Feedback (usually written) is normally provided on all coursework submissions within three term time weeks – unless the submission was made towards the end of the session in which case feedback would be available on request after the formal publication of results. Feedback on exam performance/final coursework is available on request after the publication of results.

Further information

The teaching year normally starts in September with breaks at Christmas and Easter, finishing with a main assessment period around May/June. Timetables are normally available one month before registration.

Your course is made up of modules and each module is worth a number of credits. Each year you study modules to the value of 120 credits, adding up to 360 credits in total for a bachelor’s qualification. These credits can come from a combination of core, compulsory and optional modules but please note that optional modules may not run if we do not have enough students interested.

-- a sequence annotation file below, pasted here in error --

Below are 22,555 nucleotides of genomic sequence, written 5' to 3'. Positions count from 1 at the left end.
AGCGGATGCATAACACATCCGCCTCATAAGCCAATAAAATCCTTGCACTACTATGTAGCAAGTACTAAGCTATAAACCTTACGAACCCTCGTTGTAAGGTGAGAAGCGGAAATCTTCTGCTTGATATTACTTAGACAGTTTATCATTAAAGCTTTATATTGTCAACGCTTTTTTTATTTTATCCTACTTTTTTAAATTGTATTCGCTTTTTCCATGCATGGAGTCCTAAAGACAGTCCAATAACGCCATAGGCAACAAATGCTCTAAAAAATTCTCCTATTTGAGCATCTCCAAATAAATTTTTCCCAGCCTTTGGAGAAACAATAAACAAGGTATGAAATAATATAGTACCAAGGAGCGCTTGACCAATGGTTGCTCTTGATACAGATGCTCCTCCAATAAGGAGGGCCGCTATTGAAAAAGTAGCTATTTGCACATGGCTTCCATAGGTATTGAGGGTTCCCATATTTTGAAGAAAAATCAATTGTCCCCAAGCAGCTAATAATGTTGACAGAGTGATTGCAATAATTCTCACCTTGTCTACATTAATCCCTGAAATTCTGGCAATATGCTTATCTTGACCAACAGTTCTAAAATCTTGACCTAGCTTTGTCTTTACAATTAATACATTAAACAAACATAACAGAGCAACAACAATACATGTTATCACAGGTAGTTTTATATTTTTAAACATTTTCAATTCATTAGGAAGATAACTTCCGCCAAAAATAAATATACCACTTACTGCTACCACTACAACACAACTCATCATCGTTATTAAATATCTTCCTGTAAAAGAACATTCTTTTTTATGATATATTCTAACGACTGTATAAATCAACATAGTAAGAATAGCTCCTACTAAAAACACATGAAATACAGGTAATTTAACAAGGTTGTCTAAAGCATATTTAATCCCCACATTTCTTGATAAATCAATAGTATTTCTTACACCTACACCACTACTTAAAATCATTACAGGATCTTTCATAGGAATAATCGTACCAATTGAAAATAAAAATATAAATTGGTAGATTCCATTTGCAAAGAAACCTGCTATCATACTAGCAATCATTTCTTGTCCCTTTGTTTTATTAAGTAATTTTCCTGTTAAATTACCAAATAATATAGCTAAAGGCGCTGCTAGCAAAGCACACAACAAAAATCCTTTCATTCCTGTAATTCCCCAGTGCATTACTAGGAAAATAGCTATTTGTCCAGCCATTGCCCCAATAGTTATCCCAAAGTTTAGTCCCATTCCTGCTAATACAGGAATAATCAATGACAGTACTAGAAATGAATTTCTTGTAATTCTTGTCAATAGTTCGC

If you achieve 120 credits for the current stage you are at, you may progress to the next stage of your course, subject to any professional, statutory or regulatory body guidelines.

Teaching excellence

  1. We’ve been ranked 4th in the country for Education in the Guardian Guide to Higher Education 2018. This puts our education programmes amongst the very best in the UK along with Cambridge, Durham, Reading and Birmingham.
  2. Here at Huddersfield, you’ll be taught by some of the best lecturers in the country. The University is number one in England for the proportion of staff with teaching qualifications (HEFCE, Dec 2016)